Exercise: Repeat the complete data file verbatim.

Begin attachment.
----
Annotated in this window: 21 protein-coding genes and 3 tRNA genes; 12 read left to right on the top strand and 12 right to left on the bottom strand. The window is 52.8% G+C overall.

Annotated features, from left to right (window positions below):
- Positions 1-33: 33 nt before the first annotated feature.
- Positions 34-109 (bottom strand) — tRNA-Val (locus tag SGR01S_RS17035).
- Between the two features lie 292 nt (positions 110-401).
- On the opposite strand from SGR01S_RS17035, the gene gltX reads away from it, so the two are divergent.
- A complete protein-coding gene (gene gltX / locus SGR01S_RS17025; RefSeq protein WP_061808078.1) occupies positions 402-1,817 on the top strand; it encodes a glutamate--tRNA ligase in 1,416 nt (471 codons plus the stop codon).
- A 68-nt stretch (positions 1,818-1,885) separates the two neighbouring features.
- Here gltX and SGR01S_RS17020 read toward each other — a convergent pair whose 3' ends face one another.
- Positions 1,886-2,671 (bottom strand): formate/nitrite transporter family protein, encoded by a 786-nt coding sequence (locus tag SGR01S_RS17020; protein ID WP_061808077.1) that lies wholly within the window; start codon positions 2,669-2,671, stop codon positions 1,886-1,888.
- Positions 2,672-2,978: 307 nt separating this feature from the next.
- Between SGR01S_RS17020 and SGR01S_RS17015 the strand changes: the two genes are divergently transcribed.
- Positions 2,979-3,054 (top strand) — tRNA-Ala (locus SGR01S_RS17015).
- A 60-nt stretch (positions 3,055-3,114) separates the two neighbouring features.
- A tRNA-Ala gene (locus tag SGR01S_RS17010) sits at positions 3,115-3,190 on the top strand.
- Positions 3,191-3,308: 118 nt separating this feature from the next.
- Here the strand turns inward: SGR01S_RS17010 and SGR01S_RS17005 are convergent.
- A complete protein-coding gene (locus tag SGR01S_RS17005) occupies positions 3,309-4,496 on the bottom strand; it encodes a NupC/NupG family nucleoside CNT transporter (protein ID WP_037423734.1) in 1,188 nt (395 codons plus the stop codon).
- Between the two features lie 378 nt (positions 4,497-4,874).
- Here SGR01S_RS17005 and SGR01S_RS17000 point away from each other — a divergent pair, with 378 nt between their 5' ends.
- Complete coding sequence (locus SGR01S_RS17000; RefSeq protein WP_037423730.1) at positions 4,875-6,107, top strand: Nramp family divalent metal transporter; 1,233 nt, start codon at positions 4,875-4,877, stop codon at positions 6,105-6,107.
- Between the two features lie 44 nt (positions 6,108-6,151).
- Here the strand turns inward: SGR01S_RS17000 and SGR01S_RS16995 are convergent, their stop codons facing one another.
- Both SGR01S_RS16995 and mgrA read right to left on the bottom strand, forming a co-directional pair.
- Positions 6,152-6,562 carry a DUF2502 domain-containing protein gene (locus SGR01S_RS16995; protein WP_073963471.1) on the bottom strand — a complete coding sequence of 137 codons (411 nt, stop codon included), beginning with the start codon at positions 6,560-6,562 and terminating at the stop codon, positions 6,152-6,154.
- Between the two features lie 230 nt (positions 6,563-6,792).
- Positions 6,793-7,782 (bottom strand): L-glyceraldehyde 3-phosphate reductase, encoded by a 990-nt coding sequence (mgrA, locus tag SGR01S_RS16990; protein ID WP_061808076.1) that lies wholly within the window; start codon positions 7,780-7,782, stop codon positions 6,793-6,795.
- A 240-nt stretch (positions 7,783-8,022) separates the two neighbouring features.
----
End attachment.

Annotated in this window: 21 protein-coding genes and 3 tRNA genes; 12 read left to right on the top strand and 12 right to left on the bottom strand. The window is 52.8% G+C overall.

Annotated features, from left to right (window positions below):
- Positions 1-33: 33 nt before the first annotated feature.
- Positions 34-109 (bottom strand) — tRNA-Val (locus tag SGR01S_RS17035).
- Between the two features lie 292 nt (positions 110-401).
- On the opposite strand from SGR01S_RS17035, the gene gltX reads away from it, so the two are divergent.
- A complete protein-coding gene (gene gltX / locus SGR01S_RS17025; RefSeq protein WP_061808078.1) occupies positions 402-1,817 on the top strand; it encodes a glutamate--tRNA ligase in 1,416 nt (471 codons plus the stop codon).
- A 68-nt stretch (positions 1,818-1,885) separates the two neighbouring features.
- Here gltX and SGR01S_RS17020 read toward each other — a convergent pair whose 3' ends face one another.
- Positions 1,886-2,671 (bottom strand): formate/nitrite transporter family protein, encoded by a 786-nt coding sequence (locus tag SGR01S_RS17020; protein ID WP_061808077.1) that lies wholly within the window; start codon positions 2,669-2,671, stop codon positions 1,886-1,888.
- Positions 2,672-2,978: 307 nt separating this feature from the next.
- Between SGR01S_RS17020 and SGR01S_RS17015 the strand changes: the two genes are divergently transcribed.
- Positions 2,979-3,054 (top strand) — tRNA-Ala (locus SGR01S_RS17015).
- A 60-nt stretch (positions 3,055-3,114) separates the two neighbouring features.
- A tRNA-Ala gene (locus tag SGR01S_RS17010) sits at positions 3,115-3,190 on the top strand.
- Positions 3,191-3,308: 118 nt separating this feature from the next.
- Here the strand turns inward: SGR01S_RS17010 and SGR01S_RS17005 are convergent.
- A complete protein-coding gene (locus tag SGR01S_RS17005) occupies positions 3,309-4,496 on the bottom strand; it encodes a NupC/NupG family nucleoside CNT transporter (protein ID WP_037423734.1) in 1,188 nt (395 codons plus the stop codon).
- Between the two features lie 378 nt (positions 4,497-4,874).
- Here SGR01S_RS17005 and SGR01S_RS17000 point away from each other — a divergent pair, with 378 nt between their 5' ends.
- Complete coding sequence (locus SGR01S_RS17000; RefSeq protein WP_037423730.1) at positions 4,875-6,107, top strand: Nramp family divalent metal transporter; 1,233 nt, start codon at positions 4,875-4,877, stop codon at positions 6,105-6,107.
- Between the two features lie 44 nt (positions 6,108-6,151).
- Here the strand turns inward: SGR01S_RS17000 and SGR01S_RS16995 are convergent, their stop codons facing one another.
- Both SGR01S_RS16995 and mgrA read right to left on the bottom strand, forming a co-directional pair.
- Positions 6,152-6,562 carry a DUF2502 domain-containing protein gene (locus SGR01S_RS16995; protein WP_073963471.1) on the bottom strand — a complete coding sequence of 137 codons (411 nt, stop codon included), beginning with the start codon at positions 6,560-6,562 and terminating at the stop codon, positions 6,152-6,154.
- Between the two features lie 230 nt (positions 6,563-6,792).
- Positions 6,793-7,782 (bottom strand): L-glyceraldehyde 3-phosphate reductase, encoded by a 990-nt coding sequence (mgrA, locus tag SGR01S_RS16990; protein ID WP_061808076.1) that lies wholly within the window; start codon positions 7,780-7,782, stop codon positions 6,793-6,795.
- A 240-nt stretch (positions 7,783-8,022) separates the two neighbouring features.